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The Input of Complex Numbers

12/21/2014 7:50 PM

I need a general E.E./Computer Science answer to the following:

Why can't I enter sqrt(-9) as an input in my scientific calculator but can enter 3i as an input?

In addition, my nifty Sharp EL-520R 2-line scientific calculator will let me input 2+3i but will not let me enter 2+sqrt -9, its equivalent; it returns an error. . . Any electrical engineering or computer science answers will be appreciated.

/Silicon Valley Regards

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#1

Re: The input of complex numbers

12/21/2014 7:59 PM

Difference between negative [(-)] and minus [-]....?
Negative [(-)] is like an adjective. Minus [-] is like a verb.

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#3
In reply to #1

Re: The input of complex numbers

12/21/2014 8:10 PM

I was careful to use negative, when inputting the sqrt -9; I get the error message whether I input 'negative' or 'minus'.

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#2

Re: The input of complex numbers

12/21/2014 8:07 PM

Unless you arbitrarily define sqrt as positive, it is ambiguous. I.e., sqrt (-9) = +/- 3i.

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#4
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Re: The input of complex numbers

12/21/2014 8:22 PM

That is very curious; maybe that's how the Sharp engineers thought when they wrote the software for it.

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#5
In reply to #4

Re: The input of complex numbers

12/21/2014 8:44 PM

That's exactly the reason; i = +sqrt(-1) != sqrt(-1). Their error message could be more succinct, but they'd have to be mindreaders to know you're working with complex numbers (unless the calculator has an explicit Complex Mode).

Most users by far would be working in a Real Number context in which the square root of negative *anything* is an outright error, whereas in your context it is simply an ambiguity that cannot be resolved without knowledge of your context. That context is assumed when you use i (or j, if it is Truly an Engineering calculator) in a numeric expression, whereas it cannot be assumed when using the 'square-root' format.

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#6
In reply to #5

Re: The input of complex numbers

12/21/2014 9:07 PM

But I must put my EL-520R in Complex Mode (all scientific calculators must be put in 'complex mode' before you can work with complex nos.), so the context is clear.

(The exception is the TI-36X Pro scientific calculator (not a grapher); it does complex number calculations on the same stack as the Real Number mode.

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#8
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Re: The input of complex numbers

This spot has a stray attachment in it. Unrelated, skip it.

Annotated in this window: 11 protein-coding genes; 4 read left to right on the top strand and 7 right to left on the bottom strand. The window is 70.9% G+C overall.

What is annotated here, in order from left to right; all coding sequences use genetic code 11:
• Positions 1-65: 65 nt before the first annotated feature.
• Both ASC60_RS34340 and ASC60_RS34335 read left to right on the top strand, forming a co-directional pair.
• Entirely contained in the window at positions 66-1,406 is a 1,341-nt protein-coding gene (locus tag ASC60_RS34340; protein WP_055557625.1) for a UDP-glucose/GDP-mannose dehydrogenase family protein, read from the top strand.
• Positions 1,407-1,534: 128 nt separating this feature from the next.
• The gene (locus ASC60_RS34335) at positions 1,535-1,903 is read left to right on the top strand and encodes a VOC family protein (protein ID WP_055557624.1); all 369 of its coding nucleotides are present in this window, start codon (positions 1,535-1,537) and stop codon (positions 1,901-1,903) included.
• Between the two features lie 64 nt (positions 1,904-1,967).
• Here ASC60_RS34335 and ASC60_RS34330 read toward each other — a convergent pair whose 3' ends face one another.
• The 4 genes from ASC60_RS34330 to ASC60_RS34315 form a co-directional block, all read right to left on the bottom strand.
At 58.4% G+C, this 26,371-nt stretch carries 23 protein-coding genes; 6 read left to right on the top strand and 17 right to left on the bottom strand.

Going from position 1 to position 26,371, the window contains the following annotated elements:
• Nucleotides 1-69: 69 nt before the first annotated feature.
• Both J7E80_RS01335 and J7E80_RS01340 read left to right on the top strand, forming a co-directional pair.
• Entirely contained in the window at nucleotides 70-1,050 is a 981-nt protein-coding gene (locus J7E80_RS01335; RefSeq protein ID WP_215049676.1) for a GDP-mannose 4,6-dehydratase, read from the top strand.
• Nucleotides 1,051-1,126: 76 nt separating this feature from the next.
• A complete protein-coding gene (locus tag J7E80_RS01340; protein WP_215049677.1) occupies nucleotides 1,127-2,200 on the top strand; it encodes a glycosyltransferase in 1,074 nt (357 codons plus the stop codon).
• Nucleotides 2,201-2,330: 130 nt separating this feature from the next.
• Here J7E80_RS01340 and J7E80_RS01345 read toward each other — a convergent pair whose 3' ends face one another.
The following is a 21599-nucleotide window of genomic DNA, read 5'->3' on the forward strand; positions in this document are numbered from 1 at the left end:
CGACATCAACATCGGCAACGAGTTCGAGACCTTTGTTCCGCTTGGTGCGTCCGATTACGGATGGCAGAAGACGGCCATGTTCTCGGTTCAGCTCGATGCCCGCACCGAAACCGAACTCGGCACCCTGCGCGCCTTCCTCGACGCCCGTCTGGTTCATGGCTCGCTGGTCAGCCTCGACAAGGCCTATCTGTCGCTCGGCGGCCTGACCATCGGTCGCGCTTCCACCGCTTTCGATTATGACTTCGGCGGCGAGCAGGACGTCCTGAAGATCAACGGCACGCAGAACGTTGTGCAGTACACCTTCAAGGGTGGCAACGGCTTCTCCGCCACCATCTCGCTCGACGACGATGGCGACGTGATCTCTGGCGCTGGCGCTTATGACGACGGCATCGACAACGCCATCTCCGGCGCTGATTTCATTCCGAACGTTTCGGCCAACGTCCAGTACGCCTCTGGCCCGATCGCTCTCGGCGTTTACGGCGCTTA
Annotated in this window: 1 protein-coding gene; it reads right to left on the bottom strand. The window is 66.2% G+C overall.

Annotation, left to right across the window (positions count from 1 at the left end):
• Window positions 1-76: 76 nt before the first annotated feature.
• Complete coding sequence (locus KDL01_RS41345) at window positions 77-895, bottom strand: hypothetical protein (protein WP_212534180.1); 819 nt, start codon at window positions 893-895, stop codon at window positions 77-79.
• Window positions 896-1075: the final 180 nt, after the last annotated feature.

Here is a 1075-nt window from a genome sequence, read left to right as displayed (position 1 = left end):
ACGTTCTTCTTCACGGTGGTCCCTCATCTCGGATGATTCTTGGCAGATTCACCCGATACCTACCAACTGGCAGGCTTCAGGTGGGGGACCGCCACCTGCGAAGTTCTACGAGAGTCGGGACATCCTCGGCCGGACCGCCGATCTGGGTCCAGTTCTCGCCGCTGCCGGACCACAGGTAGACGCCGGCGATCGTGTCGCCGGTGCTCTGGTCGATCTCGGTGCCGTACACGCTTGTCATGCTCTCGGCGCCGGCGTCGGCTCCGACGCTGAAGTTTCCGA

12/21/2014 9:32 PM

"... so the context is clear."

Not yet it isn't. How does it know which component - Real or Imaginary - you are computing? For all it knows you are incorrectly computing the Real part! It does not know (and cannot know) from that expression alone that you mean the Imaginary part. It simply hasn't enough information yet to assign the result to the proper component. Only you know that part for sure; it does not, and the way you tell it unambiguously is by using i as part of the numeric expression. That is the only way it can know for sure which part you mean.

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#9
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Re: The input of complex numbers

12/21/2014 9:41 PM

Your point is well taken; thank you.

/Silicon Valley Regards

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#10
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Re: The input of complex numbers

12/21/2014 9:46 PM

I hope it was helpful.

This is one of those examples where computers (in the broadest machine sense) cannot tolerate ambiguity - at all - and why explicitly-defined computer languages are necessary. Even with these there are plenty of opportunities for ambiguity to creep in.

Unfortunately this leaves you with more work on your hands, as you must manually factor-out the real coefficient from inside the square-root, leaving only the sqrt(-1) and changing that to i. It won't do this for you because, as was mentioned earlier, sqrt(-1) has two roots: +sqrt(-1) and -sqrt(-1) and so how does it know which root, +i or -i, you intend? It doesn't; you have to tell it.

Computers are truly mindless.

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#11
In reply to #10

Re: The input of complex numbers

12/21/2014 10:05 PM

Yes it was. . . . I have two Sharp models; the EL-520R and the EL-506R; both are only 5-1/2-inches tall and both do complex numbers, differentiation and definite integrals; so powerful for small hand-held calculators. The biggest difference is that the EL-506R has power-off memory protection; when it auto-powers off it saves all calculations you were working on in memory when you power it back on.

They are long-discontinued models and oddly the only place I can find brand new ones is with European resellers (the cost of shipping equals the cost of the calculator).

/Silicon Valley Regards

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#13
In reply to #11

Re: The input of complex numbers

12/21/2014 10:14 PM

I really miss my old HP-33e (I drooled over the '65 but it was way beyond my uni-student's budget). The '33e had only 49 program steps but RPN made for very efficient use of every step. In 49 steps I could perform selected integrations. They took for-bluddy-ever to compute but, still, I could do them on that calculator with its limited program memory.